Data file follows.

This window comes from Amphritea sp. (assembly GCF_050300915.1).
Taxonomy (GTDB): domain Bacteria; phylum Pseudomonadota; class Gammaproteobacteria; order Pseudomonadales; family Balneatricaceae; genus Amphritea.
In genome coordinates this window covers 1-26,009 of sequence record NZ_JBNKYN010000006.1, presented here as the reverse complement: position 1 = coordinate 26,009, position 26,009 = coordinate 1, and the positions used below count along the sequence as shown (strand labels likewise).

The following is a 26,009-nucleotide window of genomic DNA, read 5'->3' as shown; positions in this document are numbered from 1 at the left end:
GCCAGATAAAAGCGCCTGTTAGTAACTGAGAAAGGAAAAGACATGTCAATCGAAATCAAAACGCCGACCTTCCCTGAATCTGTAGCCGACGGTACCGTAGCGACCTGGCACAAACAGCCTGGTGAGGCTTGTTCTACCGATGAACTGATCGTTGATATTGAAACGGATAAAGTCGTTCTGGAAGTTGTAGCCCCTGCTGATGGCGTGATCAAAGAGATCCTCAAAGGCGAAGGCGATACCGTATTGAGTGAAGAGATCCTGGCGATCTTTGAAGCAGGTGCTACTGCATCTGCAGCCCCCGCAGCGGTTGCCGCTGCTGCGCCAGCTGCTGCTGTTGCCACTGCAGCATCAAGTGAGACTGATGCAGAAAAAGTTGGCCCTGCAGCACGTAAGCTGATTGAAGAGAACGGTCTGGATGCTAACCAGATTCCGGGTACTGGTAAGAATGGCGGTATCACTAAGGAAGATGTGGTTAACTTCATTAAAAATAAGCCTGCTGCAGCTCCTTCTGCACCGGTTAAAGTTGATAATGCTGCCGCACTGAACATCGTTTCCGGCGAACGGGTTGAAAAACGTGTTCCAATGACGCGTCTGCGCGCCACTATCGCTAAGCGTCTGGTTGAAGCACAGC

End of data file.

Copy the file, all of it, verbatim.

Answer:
This window comes from Amphritea sp. (assembly GCF_050300915.1).
Taxonomy (GTDB): domain Bacteria; phylum Pseudomonadota; class Gammaproteobacteria; order Pseudomonadales; family Balneatricaceae; genus Amphritea.
In genome coordinates this window covers 1-26,009 of sequence record NZ_JBNKYN010000006.1, presented here as the reverse complement: position 1 = coordinate 26,009, position 26,009 = coordinate 1, and the positions used below count along the sequence as shown (strand labels likewise).

The following is a 26,009-nucleotide window of genomic DNA, read 5'->3' as shown; positions in this document are numbered from 1 at the left end:
GCCAGATAAAAGCGCCTGTTAGTAACTGAGAAAGGAAAAGACATGTCAATCGAAATCAAAACGCCGACCTTCCCTGAATCTGTAGCCGACGGTACCGTAGCGACCTGGCACAAACAGCCTGGTGAGGCTTGTTCTACCGATGAACTGATCGTTGATATTGAAACGGATAAAGTCGTTCTGGAAGTTGTAGCCCCTGCTGATGGCGTGATCAAAGAGATCCTCAAAGGCGAAGGCGATACCGTATTGAGTGAAGAGATCCTGGCGATCTTTGAAGCAGGTGCTACTGCATCTGCAGCCCCCGCAGCGGTTGCCGCTGCTGCGCCAGCTGCTGCTGTTGCCACTGCAGCATCAAGTGAGACTGATGCAGAAAAAGTTGGCCCTGCAGCACGTAAGCTGATTGAAGAGAACGGTCTGGATGCTAACCAGATTCCGGGTACTGGTAAGAATGGCGGTATCACTAAGGAAGATGTGGTTAACTTCATTAAAAATAAGCCTGCTGCAGCTCCTTCTGCACCGGTTAAAGTTGATAATGCTGCCGCACTGAACATCGTTTCCGGCGAACGGGTTGAAAAACGTGTTCCAATGACGCGTCTGCGCGCCACTATCGCTAAGCGTCTGGTTGAAGCACAGC